The front of the mill reads “Montana Flour Mills Company”
Taken from the arm of the pocket loader–note the tree growing out of the conveyor belt. Often where you see old piles of taconite, trees are springing up. The byproducts of the pelletization process break down and make a really fertile mix, especially with all the iron content!
Looking at the ghost sign from a rust-locked cement conveyor that linked the silos with a packing warehouse.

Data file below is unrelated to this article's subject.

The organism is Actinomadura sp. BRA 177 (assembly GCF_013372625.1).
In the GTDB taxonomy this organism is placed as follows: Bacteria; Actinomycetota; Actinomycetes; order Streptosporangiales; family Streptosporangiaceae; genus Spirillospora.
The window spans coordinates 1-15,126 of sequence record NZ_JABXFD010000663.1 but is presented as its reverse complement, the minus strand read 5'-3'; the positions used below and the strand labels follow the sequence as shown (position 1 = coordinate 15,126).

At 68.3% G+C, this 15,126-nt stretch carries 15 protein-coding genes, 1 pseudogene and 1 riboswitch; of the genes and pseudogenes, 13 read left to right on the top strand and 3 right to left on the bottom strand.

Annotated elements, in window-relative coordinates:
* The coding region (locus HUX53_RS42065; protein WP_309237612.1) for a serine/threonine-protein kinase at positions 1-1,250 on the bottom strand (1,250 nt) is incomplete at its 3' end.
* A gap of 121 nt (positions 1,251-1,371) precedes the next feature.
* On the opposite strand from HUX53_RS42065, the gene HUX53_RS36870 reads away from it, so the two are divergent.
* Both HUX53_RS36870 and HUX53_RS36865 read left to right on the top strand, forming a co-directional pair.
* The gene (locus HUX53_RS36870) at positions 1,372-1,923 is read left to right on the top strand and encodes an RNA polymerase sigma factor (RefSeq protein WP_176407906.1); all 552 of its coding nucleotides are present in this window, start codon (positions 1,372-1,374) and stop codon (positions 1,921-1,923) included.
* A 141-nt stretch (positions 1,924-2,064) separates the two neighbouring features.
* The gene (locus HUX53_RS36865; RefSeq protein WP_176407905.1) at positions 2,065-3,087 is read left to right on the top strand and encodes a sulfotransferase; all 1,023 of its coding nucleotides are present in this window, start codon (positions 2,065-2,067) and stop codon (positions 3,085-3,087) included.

The surgical suite was flooding.
The quenching water was reused over and over.
The mill was powered, in part, by water flowing through turbines under it. After the flow worked the industrial heart of the flour mill, it was exit to the Mississippi here.
An elevator is reflected in the flooded footprint of Spencer & Kellogg. These trains are in storage for the winter.
What time is it?
A ruined culvert near Oregon Creek, behind Old Main, the predecessor of the University of Minnesota-Duluth.